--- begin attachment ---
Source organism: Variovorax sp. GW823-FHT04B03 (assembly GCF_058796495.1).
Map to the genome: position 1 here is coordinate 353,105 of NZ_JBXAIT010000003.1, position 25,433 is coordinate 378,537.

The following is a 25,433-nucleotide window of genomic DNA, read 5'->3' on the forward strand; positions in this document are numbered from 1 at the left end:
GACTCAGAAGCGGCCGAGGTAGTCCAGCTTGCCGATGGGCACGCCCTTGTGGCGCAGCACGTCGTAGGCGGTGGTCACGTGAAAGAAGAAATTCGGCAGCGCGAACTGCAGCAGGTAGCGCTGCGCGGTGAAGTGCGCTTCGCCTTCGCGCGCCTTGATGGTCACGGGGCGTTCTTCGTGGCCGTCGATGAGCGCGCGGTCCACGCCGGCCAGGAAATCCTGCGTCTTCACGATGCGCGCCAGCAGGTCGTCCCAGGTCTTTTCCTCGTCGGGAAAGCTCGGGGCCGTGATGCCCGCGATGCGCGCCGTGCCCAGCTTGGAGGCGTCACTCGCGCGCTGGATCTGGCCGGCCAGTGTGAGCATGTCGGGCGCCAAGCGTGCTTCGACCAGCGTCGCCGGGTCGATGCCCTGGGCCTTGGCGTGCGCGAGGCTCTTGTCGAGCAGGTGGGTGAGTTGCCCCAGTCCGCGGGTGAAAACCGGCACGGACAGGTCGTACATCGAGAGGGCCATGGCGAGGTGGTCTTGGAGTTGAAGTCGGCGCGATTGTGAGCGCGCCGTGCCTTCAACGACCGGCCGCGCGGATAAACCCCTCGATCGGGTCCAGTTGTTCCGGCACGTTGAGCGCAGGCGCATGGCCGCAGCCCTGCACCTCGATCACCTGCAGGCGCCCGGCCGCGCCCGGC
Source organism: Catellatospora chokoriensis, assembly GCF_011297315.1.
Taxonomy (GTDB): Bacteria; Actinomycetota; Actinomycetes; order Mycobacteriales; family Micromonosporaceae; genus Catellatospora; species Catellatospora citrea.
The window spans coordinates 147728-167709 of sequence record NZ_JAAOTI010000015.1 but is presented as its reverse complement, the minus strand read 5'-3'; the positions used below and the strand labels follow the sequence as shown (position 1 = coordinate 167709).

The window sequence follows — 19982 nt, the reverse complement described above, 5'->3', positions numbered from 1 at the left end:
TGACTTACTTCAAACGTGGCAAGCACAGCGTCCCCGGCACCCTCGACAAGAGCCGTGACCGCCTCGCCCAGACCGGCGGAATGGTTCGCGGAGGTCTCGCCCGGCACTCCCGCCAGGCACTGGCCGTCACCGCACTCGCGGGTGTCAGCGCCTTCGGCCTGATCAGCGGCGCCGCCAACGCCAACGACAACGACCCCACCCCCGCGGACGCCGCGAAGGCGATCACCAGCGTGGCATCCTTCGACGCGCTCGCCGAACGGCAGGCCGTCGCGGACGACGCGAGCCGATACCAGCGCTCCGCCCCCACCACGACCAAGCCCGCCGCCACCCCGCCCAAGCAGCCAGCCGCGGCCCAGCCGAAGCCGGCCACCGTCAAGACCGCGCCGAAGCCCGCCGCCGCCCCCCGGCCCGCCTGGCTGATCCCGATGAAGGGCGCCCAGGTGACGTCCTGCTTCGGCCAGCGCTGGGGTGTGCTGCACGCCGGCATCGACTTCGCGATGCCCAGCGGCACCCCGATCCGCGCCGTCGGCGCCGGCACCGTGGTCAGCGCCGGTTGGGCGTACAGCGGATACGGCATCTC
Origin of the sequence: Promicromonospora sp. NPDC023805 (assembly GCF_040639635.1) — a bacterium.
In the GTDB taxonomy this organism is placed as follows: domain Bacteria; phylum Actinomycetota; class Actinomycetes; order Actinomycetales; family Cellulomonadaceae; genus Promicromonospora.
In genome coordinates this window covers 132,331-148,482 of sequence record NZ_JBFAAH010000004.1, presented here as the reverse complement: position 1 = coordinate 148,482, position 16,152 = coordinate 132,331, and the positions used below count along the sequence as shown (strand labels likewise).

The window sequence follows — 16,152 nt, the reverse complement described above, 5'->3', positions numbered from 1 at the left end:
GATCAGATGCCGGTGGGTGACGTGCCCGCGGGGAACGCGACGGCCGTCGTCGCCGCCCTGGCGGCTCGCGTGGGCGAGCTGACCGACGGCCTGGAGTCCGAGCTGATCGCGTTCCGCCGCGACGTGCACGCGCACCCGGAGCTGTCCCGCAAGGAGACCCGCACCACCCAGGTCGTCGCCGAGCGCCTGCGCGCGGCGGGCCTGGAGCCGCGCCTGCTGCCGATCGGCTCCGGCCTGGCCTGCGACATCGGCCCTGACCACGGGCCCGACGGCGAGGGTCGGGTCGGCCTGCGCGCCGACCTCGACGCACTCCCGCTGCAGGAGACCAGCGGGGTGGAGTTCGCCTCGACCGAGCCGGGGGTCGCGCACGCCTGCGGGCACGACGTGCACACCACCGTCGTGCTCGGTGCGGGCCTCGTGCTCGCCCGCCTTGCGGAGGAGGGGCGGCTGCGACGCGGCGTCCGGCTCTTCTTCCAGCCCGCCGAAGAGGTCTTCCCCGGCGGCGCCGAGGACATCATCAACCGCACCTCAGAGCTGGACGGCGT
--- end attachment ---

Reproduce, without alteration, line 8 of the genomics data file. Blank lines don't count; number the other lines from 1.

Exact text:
The window sequence follows — 19982 nt, the reverse complement described above, 5'->3', positions numbered from 1 at the left end: